An introduction to Lego Serious Play


An introduction to Lego Serious Play

Serious questions, Serious answers: A brief introduction to Lego Serious Play 

We all know of Lego, the wonderful modular brick toy. Many of us have had Lego sets before and enjoy the wonderful experience of building, either from the instructions or embracing their inner master builder and creating custom models. How about meetings? Or seminars? We have all been to them where it might be difficult to come up with and communicate ideas, or get a word in edgewise. Combine Lego into a meeting and you get Lego Serious Play (LSP) with its unique ability for groups to explore their perceptions of different complex topics using simple modular bricks. LSP un-surprisingly needs Lego to work. Whether it be the hoity-toity expensive LSP-specific kits or if it comes from whatever you have to hand, both are equally viable roots for being used for LSP. 

But why would someone want to use Lego to answer a question? That’s a very good question, I ask myself for you, why would they? LSP can be used with a number of different aims. Firstly it’s a more equitable way of getting answers from everyone at the table, as often 30% of the people do 70% of the talking. LSP tackles this by giving everyone a space to build something individually, giving them time to process and create a model that reflects their response. By using Lego to answer questions it interrupts typical ways of expression, and in doing so prompts more abstract and creative thinking.

But how? How does throwing some Lego on a table and telling people to answer the questions in Lego work?

First, it is a vector for social learning. As the session goes on, individuals will get to say their peace while also having time to reflect on their own and others answers and how they represent this in their models. Secondly, it is down to symbols and metaphors. One way of visualizing this is best shown by Tuan (1978), who plots a process of how metaphors are made, as without the explanation, LSP participants just make metaphors, and with them adding their explanation means they can be converted into symbols.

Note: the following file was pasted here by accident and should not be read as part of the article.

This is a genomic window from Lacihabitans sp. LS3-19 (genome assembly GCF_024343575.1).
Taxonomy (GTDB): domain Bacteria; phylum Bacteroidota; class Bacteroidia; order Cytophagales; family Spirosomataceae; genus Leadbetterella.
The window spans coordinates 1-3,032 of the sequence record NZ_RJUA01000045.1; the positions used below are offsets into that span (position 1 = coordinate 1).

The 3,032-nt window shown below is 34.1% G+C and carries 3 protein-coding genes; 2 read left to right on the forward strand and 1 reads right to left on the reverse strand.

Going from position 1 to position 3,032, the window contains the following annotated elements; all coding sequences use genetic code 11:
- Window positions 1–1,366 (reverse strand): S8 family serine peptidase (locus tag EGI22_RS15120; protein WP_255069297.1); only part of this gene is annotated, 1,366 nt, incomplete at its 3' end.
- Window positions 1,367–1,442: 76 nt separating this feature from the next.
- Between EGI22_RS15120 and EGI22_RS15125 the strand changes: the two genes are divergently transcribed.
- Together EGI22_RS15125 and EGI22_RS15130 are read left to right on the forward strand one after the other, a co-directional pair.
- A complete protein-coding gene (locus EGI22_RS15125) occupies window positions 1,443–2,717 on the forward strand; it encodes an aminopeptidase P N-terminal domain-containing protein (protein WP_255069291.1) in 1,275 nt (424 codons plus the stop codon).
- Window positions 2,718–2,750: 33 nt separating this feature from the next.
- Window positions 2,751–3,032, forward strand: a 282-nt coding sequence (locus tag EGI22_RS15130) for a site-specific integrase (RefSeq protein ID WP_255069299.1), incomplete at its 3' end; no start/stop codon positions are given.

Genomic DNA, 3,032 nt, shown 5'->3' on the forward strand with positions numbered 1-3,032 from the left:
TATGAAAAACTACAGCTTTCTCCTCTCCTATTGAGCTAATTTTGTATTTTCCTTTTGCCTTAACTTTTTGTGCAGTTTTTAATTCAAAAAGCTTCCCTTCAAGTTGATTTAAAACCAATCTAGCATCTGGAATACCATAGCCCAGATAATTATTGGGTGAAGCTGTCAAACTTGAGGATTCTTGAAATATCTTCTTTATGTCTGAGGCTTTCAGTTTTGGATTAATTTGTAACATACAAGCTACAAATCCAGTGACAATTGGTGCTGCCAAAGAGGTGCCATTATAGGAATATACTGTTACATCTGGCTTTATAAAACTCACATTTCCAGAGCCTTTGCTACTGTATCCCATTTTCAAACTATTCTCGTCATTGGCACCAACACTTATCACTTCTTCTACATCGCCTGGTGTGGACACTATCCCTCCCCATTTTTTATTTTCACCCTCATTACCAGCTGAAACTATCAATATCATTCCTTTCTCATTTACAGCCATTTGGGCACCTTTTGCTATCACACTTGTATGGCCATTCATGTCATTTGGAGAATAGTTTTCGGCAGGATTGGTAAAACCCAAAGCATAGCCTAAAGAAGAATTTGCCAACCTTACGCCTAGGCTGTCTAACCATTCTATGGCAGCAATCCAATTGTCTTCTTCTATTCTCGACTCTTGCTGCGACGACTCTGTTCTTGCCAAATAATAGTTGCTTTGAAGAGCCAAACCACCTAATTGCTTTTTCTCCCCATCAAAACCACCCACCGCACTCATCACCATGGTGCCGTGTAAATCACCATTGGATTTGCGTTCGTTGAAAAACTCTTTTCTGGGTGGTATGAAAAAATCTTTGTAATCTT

Image description: A condensed model of Tuan (1978) visualising how symbols are created. Only this part of the model is shown as the full model is specific to the field of humanistic geography.

A key part of LSP is the questions; many questions don’t fit LSP’s format but can be adapted, often adding a personal focus. An example of this would be for the SGO’s inclusion talk event in 2023, in which participants were prompted to build ‘What disability looks like to them?’, proving that their thoughts and feelings are welcome, rather than ‘What does disability look like?’, which is asking more to build a disabled person. A small change, but a big difference.

So, you have your Lego, and you’ve asked your question, now what?

You give them time to build; during this build time, people have the time to process and reflect on the question being asked while building their model, assigning meaning to parts as they go. Now everyone has built a model, yay. Everyone goes around and explains their model, where people can ask the amazing question of “what does this mean?”. Depending on the type of question, LSP can stop there, but not always and personally, the next bit is my favorite.

Now you have a table covered in explained models, it’s time to make connections. The group has to work together to connect all their models and make one big community model, taking influence and parts from every model within the group to create a model of the group’s common ground, where all members are represented in the answer.

Image description: A pair of hands fixing Lego pieces together in front of a blue table cloth and a mountain of Lego.

So that’s how LSP works… cool… but why is it in a sustainability blog? Often other methods of getting a group’s thoughts have flipchart paper and pens tossed across rooms. Across this university, how many of these do you think have happened this week? Lego itself is sustainable by design, as seen by how original bricks can still connect to the ones being made today, Lego and Duplo (big Lego) connect, and the Lego Group have successfully pushed for sustainable practices, evidenced by the zero-landfill waste in 2022 and the 200+ types of bricks that are made from recycled plastic waste (Lego Group, 2022). Collectively LSP, reflection and learning live pretty harmoniously together.

Would you want to add it to your roster of different ways of asking a simple question to get not-so-simple answers? Or as a way for people to authentically learn from each other in a creative and abstract way?

By Maximus Clinch, former SGO Project Officer


Lego Group (2022) ‘Sustainability Progress’. The Lego Group. Available at: (Accessed: 15 April 2023).

Tuan, Y.-F. (1978) ‘Sign and Metaphor’, Annals of the Association of American Geographers, 68(3), pp. 363–372. Available at: (Accessed: 18 April 2023).

Share this page:

Leave a Reply

Your email address will not be published. Required fields are marked *